In order to placate Mexico as a member nation of the upcoming (and seemingly inevitable) Trans-Pacific Partnership (TPP), the WTO deemed dolphin-safe labeling a “technical barrier to trade”—even though that environmentally-conscious label is voluntary and applies equally to domestic and foreign companies. At issue are fishing methods that exploit the as-yet-unexplained symbiotic relationship between tunas and dolphins. As the Sierra Club explained: Tunas and dolphins are commonly found together in the Eastern Pacific Ocean. New species of dolphin discovered off Australia. Australian researchers have discovered a new species of dolphin living right under their, uh, bottlenoses.

New species of dolphin discovered off Australia

Freshwater Boto Dolphin of the Amazon. Maui's dolphin danger: 'We're running out of time' The last remaining 55 of world's rarest species of dolphins could disappear within three decades if New Zealand doesn't act now, wildlife advocates say.

Maui's dolphin danger: 'We're running out of time'

The Last 55 campaign was launched by WWF-New Zealand at the Maritime Museum in Auckland today, calling on the Government to extend protection of marine reserves to cover the habitats of Maui's dolphins. The campaign launched a petition to attempt to collect 55,000 signatures before this year's general election. "Today, WWF is saying enough is enough. We're running out of time," said WWF-NZ executive director Chris Howe. "It is election year, and we believe all politicians must act. " Maui's dolphins are an inshore coastal species with limited home range, slow to breed, and only found in the West Coast of the North Island.

The species has been in rapid decline since the fishing practice of set-netting and trawling was introduced during the 1970s, when the dolphins numbered around 1800. Happy Dolphins. Dolphin vs Porpoise - Difference and Comparison. Dolphins and porpoises are both cataceans, i.e. marine mammals, and are closely related to whales.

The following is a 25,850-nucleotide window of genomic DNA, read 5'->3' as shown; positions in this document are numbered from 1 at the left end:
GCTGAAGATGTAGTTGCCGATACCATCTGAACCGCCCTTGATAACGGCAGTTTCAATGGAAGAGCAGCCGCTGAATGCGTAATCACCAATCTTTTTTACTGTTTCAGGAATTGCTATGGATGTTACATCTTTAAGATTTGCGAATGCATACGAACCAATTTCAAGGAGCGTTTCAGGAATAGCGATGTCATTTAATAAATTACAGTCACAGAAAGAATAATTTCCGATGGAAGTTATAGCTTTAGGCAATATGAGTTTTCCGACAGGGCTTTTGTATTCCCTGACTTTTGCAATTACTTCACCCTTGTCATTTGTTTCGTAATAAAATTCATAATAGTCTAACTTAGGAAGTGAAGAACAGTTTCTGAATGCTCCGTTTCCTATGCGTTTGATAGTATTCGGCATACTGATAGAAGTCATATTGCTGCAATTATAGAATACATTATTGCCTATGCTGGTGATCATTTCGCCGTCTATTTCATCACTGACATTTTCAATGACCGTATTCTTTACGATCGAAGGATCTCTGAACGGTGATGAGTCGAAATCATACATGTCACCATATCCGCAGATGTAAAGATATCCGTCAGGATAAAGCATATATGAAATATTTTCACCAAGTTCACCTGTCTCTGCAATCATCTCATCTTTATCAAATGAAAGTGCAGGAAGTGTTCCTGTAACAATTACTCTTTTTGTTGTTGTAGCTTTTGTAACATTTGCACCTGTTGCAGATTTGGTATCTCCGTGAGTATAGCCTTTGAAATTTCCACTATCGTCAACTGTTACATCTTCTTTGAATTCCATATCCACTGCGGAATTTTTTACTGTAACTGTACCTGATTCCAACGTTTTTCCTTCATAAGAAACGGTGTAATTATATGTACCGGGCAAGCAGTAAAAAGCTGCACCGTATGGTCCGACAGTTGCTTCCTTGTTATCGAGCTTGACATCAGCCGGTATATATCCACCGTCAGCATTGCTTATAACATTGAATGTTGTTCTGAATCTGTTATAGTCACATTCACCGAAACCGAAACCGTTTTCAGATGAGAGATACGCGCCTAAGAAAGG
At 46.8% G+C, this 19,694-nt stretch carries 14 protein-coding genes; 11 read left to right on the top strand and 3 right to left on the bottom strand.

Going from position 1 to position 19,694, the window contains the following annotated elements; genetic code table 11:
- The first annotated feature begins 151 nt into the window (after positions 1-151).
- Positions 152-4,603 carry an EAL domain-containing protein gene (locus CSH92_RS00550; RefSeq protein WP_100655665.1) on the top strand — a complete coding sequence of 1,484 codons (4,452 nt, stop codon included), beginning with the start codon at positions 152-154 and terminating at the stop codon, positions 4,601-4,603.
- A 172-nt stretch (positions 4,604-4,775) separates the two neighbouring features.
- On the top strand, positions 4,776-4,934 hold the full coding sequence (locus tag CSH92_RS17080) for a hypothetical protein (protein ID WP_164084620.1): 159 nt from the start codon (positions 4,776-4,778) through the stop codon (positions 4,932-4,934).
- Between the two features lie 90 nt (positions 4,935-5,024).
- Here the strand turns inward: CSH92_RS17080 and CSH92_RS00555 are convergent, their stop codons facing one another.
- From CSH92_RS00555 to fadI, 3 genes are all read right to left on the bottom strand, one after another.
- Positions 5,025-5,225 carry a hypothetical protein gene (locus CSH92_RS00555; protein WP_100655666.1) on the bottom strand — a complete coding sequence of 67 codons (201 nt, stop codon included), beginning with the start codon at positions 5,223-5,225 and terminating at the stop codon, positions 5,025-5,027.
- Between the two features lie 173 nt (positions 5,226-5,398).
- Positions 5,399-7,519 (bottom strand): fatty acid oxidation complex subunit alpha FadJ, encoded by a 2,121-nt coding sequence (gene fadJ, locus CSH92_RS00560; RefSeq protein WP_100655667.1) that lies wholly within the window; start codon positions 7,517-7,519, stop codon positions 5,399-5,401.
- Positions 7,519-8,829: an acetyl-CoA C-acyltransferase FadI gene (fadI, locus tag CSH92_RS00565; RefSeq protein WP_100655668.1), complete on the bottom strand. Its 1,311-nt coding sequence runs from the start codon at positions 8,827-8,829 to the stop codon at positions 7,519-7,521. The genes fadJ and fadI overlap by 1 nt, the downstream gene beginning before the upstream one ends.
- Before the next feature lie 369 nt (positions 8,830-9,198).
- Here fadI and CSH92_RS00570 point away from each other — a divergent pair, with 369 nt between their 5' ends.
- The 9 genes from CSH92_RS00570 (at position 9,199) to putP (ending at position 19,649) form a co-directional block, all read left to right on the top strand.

Dolphin vs Porpoise - Difference and Comparison

Dolphins belong to the family Delphinidae and are up to 30 feet long. Porpoises, belonging to family Phocoenidae are smaller, but stouter than dolphins. Orca hunting penguin. Recently Spotted 103-Year-Old Orca Is Bad News For SeaWorld. Why Does a Killer Whales Dorsal Fin Collapse? Question: Killer Whale (Orca) Dorsal Fin Collapse Have you ever wondered why killer whales in captivity have a dorsal fin that is flopped over, or 'collapsed?

Why Does a Killer Whales Dorsal Fin Collapse?

' Read on to learn the theories. Answer: A male killer whale's dorsal fin can grow to as much as 6 feet tall. Despite the fact that the dorsal fin is very straight, it is not supported by bone, but a fibrous connective tissue called collagen. A wild orca often travels far, and quickly, in deep water. That said, it is not impossible for a wild orca's dorsal fin to collapse or become bent. In captivity, dorsal fin collapse may be related to several factors, including time spent at the water surface, swimming in the same direction in a relatively small pool. Another Monday morning on Utila.